I spent several hours yesterday e-mailing the author, Jose, of ROS mode who apart from his name is a mystery. I think is not a Licensed Ham (if you are declare your Call please) and has little background in Ham Radio. He has taken on a big project here and needs support re the terminology he uses for the mode and the frequencies chosen for use or testing.
The mode is having some success, it was used via the moon within a couple of days. It will be interesting to see how the regular Moon Bounce operators find it compares with WSJT modes.
Several 10MHz frequencies are quoted, one of them 10.140000 is the QRSS QRPP frequency and of course the WSPR slot for the band. BTW the frequency range of ROS is stated as 400 – 2650Hz or 400 – 2600Hz the exact figure is not clear. 400 – 2600Hz was quoted to me, which gives a centre frequency of 1700Hz which keeps ROS clear of the narrow modes.
However in most of the world it is agreed that the 10MHz band is limited to Narrow Band Data modes only. ROS is Wide Band Data, just because you can produce a copy of IARU Region2 Band Plan that says 2.7KHz wide modes can be used on the band does not mean that it is the thing to advocate worldwide. Jose saw my point and promised to remove 10MHz frequencies from the list, I see that this morning they are still there.
It would be a good idea for everyone to check that the frequencies for other narrow band activity is not being recommended, like 7.0400 another frequency which I discussed with him, again with the 1.7kHz centre frequency and shifts it is clear of WSPR. I am in favour of new modes and experimentation, in the right place on the bands as long as it is not to the detriment of other activities.
Check the frequency list. HERE
In a classic bit of incompetent fumbling the USA stations have got them selves banned from using the mode. They will be back when they and the FCC learn a bit about radio :-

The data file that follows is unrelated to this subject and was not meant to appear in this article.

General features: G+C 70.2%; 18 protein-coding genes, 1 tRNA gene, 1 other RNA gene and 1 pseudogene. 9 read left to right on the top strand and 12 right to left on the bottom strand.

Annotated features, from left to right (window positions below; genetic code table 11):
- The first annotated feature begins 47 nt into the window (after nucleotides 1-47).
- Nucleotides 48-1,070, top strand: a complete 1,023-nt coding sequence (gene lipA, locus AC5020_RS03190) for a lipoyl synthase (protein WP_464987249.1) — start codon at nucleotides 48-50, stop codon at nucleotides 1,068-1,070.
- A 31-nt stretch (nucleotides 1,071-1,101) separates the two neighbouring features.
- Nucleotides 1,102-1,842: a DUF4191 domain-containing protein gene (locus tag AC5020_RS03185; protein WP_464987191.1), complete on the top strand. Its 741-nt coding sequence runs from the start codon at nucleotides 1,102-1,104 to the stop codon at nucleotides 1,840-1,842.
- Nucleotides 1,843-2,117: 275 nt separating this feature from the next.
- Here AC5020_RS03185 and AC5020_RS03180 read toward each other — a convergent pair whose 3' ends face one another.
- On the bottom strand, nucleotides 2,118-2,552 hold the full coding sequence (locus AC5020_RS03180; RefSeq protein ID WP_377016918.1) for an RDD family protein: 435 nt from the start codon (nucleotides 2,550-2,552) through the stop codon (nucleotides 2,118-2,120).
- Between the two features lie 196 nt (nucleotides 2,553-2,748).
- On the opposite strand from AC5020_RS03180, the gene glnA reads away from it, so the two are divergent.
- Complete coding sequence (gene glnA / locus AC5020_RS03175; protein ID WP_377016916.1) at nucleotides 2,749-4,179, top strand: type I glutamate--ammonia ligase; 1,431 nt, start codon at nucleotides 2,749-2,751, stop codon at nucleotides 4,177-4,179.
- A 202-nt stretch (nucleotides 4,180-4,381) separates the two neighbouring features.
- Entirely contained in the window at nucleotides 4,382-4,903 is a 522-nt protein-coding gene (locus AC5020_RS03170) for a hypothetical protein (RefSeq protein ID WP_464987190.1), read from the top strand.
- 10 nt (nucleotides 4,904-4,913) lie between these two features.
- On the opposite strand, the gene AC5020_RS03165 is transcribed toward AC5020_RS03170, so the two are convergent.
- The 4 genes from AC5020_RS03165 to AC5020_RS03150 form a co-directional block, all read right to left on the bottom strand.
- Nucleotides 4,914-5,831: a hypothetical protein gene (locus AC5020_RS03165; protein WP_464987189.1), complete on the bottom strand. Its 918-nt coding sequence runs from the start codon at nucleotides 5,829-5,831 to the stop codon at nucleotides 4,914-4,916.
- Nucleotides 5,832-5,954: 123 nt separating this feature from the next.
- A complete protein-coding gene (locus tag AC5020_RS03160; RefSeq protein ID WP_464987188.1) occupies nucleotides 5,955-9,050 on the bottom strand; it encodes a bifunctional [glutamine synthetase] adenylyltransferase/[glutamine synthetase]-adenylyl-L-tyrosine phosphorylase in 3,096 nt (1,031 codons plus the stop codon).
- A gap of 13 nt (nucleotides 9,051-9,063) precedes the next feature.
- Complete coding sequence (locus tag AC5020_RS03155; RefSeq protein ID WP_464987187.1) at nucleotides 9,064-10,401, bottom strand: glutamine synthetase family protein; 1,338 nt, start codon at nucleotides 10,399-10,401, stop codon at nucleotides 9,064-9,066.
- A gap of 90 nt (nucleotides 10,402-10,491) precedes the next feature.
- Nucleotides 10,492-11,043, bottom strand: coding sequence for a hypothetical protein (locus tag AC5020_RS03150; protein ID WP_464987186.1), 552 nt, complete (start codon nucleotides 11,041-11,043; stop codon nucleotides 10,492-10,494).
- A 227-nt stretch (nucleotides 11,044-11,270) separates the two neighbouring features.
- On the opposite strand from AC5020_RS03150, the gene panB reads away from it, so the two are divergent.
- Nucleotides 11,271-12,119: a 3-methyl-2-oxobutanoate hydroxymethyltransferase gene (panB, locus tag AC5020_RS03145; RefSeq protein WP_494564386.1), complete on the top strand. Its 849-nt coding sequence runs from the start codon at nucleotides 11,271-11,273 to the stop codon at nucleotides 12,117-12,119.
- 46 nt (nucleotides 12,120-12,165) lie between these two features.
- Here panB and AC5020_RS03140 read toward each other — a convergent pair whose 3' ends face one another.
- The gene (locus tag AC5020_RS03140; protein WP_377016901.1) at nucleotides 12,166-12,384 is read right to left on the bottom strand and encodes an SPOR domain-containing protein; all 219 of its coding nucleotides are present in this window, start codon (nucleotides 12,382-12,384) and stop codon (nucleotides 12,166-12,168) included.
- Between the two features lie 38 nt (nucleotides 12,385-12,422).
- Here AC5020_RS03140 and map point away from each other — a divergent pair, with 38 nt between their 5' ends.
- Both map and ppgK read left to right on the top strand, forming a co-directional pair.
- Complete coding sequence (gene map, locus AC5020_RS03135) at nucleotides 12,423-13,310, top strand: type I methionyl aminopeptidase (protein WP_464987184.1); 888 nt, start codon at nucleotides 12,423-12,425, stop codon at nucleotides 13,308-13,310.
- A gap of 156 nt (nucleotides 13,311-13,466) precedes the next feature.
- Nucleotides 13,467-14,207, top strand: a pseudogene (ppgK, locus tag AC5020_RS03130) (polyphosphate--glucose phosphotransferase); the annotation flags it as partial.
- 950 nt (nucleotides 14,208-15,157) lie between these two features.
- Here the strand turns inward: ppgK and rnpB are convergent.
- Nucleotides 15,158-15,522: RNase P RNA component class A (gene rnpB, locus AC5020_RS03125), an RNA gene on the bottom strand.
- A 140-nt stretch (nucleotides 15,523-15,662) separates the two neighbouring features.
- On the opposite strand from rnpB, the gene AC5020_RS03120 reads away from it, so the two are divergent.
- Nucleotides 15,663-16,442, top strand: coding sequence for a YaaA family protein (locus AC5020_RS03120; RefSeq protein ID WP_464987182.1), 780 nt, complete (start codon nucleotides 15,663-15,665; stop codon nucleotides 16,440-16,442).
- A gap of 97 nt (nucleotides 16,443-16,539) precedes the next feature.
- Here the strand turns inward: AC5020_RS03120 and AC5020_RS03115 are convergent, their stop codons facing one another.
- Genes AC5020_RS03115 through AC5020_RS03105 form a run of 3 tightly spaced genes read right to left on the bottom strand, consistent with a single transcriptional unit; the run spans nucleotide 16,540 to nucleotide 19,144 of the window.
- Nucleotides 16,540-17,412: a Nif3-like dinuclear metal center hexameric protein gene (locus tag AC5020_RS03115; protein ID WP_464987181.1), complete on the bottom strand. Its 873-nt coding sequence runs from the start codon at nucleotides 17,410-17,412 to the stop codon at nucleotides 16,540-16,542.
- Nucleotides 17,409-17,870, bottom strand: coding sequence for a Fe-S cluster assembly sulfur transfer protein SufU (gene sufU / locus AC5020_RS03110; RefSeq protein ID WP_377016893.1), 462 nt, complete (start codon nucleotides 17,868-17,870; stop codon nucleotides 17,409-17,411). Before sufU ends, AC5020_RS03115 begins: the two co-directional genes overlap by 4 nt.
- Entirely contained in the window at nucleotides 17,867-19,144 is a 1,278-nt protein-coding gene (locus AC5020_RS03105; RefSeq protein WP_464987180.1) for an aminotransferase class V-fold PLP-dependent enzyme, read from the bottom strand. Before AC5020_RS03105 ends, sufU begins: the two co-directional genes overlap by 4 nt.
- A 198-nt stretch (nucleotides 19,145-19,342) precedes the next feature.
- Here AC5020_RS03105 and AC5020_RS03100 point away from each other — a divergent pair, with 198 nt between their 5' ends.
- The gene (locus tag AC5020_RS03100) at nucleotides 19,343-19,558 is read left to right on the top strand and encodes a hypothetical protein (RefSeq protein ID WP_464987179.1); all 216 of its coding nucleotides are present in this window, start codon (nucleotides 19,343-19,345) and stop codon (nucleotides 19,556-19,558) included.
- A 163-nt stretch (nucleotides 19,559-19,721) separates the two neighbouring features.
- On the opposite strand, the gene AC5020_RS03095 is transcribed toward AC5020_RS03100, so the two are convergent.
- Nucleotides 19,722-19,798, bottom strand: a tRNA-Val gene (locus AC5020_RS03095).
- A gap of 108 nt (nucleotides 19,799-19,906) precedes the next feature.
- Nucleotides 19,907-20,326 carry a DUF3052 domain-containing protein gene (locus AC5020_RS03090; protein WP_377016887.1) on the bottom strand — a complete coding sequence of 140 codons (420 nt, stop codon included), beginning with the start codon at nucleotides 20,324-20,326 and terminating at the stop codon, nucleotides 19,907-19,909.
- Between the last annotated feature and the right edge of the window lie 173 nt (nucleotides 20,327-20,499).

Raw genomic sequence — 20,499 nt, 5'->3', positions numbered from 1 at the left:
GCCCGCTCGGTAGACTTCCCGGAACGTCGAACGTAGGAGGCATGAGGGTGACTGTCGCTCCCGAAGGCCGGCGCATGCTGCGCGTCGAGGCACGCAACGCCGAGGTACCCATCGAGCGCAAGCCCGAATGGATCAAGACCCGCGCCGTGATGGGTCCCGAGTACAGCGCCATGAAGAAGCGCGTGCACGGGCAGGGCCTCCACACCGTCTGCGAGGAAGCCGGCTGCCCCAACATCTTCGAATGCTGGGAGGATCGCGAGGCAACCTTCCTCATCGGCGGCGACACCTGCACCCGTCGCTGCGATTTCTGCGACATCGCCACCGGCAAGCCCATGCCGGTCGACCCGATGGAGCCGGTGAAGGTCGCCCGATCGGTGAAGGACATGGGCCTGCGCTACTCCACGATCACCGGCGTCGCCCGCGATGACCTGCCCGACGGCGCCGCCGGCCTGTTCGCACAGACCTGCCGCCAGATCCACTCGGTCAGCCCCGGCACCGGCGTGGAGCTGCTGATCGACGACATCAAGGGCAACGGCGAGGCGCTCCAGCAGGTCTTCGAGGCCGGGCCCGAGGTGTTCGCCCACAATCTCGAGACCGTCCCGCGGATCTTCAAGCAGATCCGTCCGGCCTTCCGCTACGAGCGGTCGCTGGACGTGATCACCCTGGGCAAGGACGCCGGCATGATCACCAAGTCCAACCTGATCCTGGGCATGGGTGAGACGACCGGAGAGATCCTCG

It is the RF and the Modulation that does the communicating, not the words written in a description, ROS is a Multi Tone Data Mode, not Spread Spectrum in the proper sense, that is not authorised.
Well almost completed I want add a switch for // 3000pF with the tuning capacitor. At the moment I am soldering it in.
Picture shows the details of the ferrite ring coupling and tuning capacitor.
On test, results were pleasing G4JNT at -13dB, tuning very sharp. The test was in daylight and once I switched off my TX to test the loop only JNT was left on air. 136kHz also tuned very sharply, unfortunately no signal were on apart from a carrier that goes barrr— barrr—- barrr which was strong and clean. Not knowing the allocation I don’t know if this is a good or bad sign. The “Monster that Panasonic set loose in my neighbours house” (in quotes because that is what I told Panasonic UK they did to me) was off for the complete test. Of course in the evening when there will be Amateur stations on, the Plasma Beast interference will swamp the bands.
I haven’t optimised the turns on the ferrite coupling yet, this loop is a much higher impedance so I quickly tried 1 turn, it was useless. Using 6 turns the signal produced from my signal was 5dB down on my larger loop, that is only a rough test.
My 750mm Loop for 500kHz an 136kHz is good but a bit big, I want a Loop to take portable and one that can be placed in the main bedroom and not decapitate the XYL when it falls over.